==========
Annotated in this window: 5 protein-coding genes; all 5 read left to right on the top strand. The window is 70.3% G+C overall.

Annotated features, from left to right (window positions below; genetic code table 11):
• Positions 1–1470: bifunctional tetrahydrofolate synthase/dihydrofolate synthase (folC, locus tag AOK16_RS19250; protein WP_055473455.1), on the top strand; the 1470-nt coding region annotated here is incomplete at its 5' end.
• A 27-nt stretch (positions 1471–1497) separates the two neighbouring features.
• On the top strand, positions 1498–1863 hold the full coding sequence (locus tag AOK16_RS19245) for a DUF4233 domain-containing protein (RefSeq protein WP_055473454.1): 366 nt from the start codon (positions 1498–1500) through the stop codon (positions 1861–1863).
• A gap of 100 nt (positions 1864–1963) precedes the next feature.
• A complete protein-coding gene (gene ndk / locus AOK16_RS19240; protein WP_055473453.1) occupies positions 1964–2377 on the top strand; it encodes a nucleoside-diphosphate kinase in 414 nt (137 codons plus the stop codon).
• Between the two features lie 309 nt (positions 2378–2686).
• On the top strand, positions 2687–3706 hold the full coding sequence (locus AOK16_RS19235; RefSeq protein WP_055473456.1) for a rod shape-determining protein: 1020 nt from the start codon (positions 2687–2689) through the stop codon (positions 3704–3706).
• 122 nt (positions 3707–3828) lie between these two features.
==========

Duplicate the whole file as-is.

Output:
Annotated in this window: 5 protein-coding genes; all 5 read left to right on the top strand. The window is 70.3% G+C overall.

Annotated features, from left to right (window positions below; genetic code table 11):
• Positions 1–1470: bifunctional tetrahydrofolate synthase/dihydrofolate synthase (folC, locus tag AOK16_RS19250; protein WP_055473455.1), on the top strand; the 1470-nt coding region annotated here is incomplete at its 5' end.
• A 27-nt stretch (positions 1471–1497) separates the two neighbouring features.
• On the top strand, positions 1498–1863 hold the full coding sequence (locus tag AOK16_RS19245) for a DUF4233 domain-containing protein (RefSeq protein WP_055473454.1): 366 nt from the start codon (positions 1498–1500) through the stop codon (positions 1861–1863).
• A gap of 100 nt (positions 1864–1963) precedes the next feature.
• A complete protein-coding gene (gene ndk / locus AOK16_RS19240; protein WP_055473453.1) occupies positions 1964–2377 on the top strand; it encodes a nucleoside-diphosphate kinase in 414 nt (137 codons plus the stop codon).
• Between the two features lie 309 nt (positions 2378–2686).
• On the top strand, positions 2687–3706 hold the full coding sequence (locus AOK16_RS19235; RefSeq protein WP_055473456.1) for a rod shape-determining protein: 1020 nt from the start codon (positions 2687–2689) through the stop codon (positions 3704–3706).
• 122 nt (positions 3707–3828) lie between these two features.